“Also, there is the attack vector of Progressive backend infrastructure. If those systems are compromised, an attacker would have control over the devices that make it out to the field.
“In simple terms, we have seen that cars can be hacked and we have seen that cell comms can be hacked.”
Privacy of data within cars is also a growing concern, one highlighted by Thuen’s research. BMW this week said it had repeatedly been asked by technology companies and advertisers to hand over the data their cars generated, but it has refused to give in to those requests. Thuen said it would be possible to intercept data passed between the dongles and the insurance providers’ servers, likely including location and performance information, as they “do nothing to encrypt or otherwise protect the information they collect”.
Xirgo had not responded to Forbes requests for comment. Thuen said he’d tried to disclose his findings to Xirgo but got no response. Progressive said it hadn’t heard from Thuen, but handed this comment via email to Forbes: “The safety of our customers is paramount to us. We are confident in the performance of our Snapshot device – used in more than two million vehicles since 2008 – and routinely monitor the security of our device to help ensure customer safety.
“However, if an individual has credible evidence of a potential vulnerability related to our device, we would prefer that the person would first disclose that potential vulnerability to us so that we could evaluate it and, if necessary, correct it before the vulnerability could be exploited. While it’s unfortunate that Mr. Thuen didn’t share his findings with us privately in advance, we would welcome his confidential and detailed input so that we can properly evaluate his claims.”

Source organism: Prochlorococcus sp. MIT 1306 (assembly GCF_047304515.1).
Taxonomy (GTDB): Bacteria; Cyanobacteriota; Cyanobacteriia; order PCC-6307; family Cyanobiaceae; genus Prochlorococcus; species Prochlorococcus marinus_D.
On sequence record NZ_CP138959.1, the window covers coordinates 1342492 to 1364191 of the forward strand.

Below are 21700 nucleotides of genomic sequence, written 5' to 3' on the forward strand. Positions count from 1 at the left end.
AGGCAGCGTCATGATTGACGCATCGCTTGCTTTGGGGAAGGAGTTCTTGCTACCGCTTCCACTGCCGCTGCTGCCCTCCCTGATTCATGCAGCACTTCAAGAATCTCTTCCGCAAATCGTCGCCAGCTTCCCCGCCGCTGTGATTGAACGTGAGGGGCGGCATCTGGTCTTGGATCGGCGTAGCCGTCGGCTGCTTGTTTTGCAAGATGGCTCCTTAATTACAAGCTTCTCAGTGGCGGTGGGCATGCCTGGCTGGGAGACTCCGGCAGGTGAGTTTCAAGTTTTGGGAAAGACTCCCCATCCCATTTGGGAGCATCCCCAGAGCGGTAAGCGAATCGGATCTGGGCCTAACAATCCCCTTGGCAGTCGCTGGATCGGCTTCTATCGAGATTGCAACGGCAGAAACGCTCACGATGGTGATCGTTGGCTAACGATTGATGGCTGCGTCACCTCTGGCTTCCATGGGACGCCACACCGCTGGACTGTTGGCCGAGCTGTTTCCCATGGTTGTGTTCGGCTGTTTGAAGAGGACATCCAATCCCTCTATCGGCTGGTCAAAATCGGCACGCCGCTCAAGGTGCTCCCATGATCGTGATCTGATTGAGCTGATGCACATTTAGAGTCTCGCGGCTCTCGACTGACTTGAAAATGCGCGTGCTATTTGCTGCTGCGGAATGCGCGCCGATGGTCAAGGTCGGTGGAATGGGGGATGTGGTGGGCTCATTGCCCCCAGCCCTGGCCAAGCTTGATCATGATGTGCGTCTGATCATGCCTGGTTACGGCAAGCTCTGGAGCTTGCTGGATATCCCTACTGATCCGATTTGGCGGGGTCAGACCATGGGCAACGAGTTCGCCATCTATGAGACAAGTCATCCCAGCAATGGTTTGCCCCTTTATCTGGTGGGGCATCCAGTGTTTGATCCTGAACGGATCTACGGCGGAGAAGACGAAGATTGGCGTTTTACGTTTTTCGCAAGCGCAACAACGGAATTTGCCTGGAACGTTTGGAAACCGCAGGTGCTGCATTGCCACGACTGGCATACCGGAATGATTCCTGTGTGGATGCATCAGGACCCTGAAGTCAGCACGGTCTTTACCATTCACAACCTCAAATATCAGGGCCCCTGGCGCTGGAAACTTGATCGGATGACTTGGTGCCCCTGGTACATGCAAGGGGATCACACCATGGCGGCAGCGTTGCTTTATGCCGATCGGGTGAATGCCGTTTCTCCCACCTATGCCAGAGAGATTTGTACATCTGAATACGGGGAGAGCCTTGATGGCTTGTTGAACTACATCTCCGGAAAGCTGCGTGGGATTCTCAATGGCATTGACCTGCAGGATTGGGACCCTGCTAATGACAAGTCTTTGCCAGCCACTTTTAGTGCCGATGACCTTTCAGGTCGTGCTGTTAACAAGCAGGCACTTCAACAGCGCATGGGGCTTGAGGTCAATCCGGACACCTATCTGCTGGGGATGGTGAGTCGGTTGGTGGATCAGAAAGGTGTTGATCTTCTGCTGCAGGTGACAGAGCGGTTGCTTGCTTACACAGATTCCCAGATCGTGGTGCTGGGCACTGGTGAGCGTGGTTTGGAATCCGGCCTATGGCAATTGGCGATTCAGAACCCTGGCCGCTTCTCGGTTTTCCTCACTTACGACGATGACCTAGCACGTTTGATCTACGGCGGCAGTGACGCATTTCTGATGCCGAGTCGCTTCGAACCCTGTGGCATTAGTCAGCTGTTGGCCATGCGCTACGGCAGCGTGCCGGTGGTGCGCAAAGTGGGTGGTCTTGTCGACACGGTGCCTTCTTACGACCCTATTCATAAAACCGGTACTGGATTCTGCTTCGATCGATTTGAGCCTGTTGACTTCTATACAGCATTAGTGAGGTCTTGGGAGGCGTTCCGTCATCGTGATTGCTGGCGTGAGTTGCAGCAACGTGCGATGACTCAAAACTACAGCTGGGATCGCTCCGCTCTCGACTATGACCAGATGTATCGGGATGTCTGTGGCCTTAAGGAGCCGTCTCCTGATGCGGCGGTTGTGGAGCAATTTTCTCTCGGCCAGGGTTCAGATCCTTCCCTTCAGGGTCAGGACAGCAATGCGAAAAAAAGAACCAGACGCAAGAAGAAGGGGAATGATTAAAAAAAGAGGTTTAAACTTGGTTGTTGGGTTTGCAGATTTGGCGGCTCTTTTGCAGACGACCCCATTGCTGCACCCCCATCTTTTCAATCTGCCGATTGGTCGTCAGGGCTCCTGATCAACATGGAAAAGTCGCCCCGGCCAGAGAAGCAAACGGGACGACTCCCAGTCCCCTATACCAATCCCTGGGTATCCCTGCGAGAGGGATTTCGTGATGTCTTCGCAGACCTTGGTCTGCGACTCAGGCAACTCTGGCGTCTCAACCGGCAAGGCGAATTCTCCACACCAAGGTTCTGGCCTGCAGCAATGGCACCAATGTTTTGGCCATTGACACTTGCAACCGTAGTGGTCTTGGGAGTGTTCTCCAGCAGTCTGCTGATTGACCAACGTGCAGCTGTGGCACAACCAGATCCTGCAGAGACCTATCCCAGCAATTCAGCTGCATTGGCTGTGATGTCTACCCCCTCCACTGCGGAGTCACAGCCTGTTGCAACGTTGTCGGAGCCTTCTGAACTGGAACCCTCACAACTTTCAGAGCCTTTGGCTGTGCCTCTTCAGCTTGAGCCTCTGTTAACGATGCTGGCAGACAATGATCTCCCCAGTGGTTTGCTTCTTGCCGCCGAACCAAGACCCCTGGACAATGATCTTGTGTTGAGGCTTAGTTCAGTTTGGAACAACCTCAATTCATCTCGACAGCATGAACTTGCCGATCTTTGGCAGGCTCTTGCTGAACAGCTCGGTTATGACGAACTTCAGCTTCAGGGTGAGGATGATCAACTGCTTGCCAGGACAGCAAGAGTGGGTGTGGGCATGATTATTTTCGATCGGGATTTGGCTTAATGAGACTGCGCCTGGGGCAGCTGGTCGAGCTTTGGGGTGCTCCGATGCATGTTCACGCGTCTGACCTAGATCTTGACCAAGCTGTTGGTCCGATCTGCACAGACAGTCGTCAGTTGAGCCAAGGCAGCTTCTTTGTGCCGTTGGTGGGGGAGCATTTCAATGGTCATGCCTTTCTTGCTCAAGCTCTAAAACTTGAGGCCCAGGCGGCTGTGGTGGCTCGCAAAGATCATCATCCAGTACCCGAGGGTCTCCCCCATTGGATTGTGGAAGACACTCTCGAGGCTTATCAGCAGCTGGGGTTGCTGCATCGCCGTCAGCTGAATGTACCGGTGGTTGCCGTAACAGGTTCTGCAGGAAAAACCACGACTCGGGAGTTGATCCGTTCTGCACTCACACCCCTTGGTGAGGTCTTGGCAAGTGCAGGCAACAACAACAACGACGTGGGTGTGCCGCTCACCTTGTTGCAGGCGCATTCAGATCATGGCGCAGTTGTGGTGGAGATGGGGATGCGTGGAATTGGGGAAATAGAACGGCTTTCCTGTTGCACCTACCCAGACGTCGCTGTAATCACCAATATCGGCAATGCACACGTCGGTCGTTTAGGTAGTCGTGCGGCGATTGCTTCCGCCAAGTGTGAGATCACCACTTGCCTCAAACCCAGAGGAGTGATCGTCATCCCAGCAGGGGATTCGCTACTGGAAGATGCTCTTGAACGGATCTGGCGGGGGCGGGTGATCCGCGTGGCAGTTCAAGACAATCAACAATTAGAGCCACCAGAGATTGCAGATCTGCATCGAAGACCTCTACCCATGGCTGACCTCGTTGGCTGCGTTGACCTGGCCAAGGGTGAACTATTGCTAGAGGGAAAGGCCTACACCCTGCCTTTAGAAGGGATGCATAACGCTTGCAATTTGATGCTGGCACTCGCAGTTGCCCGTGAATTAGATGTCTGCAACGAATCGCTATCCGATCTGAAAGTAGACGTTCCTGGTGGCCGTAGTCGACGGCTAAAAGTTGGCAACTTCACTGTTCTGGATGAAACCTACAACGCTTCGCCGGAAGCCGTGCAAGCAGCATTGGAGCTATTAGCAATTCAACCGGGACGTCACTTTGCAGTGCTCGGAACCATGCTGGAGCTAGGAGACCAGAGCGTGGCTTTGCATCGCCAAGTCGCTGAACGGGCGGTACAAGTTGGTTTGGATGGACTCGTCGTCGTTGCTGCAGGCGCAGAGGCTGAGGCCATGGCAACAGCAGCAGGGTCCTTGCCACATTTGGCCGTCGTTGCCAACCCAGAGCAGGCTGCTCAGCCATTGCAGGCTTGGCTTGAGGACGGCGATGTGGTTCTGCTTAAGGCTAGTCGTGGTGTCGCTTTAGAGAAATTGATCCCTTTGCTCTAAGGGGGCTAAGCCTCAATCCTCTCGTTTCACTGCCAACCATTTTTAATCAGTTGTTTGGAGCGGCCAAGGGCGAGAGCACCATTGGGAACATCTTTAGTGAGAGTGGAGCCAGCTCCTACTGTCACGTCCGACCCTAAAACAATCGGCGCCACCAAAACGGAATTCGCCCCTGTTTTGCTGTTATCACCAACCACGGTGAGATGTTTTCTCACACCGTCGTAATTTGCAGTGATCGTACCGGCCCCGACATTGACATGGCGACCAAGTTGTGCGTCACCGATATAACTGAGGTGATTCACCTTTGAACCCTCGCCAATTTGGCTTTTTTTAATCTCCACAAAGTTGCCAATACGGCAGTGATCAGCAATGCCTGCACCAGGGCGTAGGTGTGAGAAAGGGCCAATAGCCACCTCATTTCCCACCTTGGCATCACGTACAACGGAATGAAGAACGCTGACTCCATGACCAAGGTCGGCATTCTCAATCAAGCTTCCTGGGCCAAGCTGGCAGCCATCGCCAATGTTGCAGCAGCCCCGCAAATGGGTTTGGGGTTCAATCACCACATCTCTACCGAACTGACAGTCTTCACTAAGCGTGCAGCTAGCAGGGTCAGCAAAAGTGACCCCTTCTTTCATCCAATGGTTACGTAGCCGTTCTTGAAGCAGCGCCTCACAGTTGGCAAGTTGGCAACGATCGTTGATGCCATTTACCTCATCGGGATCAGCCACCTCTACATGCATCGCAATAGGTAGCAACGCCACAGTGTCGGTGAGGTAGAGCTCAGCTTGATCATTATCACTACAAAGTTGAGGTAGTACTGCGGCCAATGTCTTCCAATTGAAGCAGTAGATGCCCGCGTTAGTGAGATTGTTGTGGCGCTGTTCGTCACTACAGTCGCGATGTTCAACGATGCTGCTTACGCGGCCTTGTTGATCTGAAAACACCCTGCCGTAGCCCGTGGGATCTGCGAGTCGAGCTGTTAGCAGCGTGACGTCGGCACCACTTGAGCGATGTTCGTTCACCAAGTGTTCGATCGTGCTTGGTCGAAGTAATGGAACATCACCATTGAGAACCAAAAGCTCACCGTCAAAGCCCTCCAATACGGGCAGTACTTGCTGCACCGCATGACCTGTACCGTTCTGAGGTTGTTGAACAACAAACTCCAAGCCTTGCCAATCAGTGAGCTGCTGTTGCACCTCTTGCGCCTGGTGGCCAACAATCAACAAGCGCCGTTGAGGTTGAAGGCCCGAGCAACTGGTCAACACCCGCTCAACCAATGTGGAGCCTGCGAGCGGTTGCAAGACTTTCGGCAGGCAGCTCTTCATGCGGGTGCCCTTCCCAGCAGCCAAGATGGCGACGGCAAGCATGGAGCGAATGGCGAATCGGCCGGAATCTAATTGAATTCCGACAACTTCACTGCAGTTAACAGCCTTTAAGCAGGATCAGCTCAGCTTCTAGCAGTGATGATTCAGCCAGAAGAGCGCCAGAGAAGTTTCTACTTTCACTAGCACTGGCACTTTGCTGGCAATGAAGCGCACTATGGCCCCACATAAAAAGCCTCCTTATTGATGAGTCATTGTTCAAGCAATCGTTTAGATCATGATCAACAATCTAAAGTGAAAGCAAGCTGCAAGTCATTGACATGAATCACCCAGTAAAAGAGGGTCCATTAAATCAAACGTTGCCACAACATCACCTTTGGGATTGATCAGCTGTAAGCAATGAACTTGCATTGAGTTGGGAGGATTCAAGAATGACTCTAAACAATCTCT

The findings landed on the same day as the World Economic Forum’s Global Risks 2015 report warned about the increasing potential for digital attacks on cars. “There are more devices to secure against hackers, and bigger downsides from failure: hacking the location data on a car is merely an invasion of privacy, whereas hacking the control system of a car would be a threat to life. The current internet infrastructure was not developed with such security concerns in mind,” the report read.
One of the report’s contributors, John Drzik, president for global risk and specialties at insurance giant Marsh, told Forbes the insurance industry hasn’t quite grasped the problem of vehicular digital security.
Drzik said insurance companies could actually provide much of the impetus required to secure cars from hackers. They could, for instance, develop standards for being insured against such cyber risks or within the technologies, he added.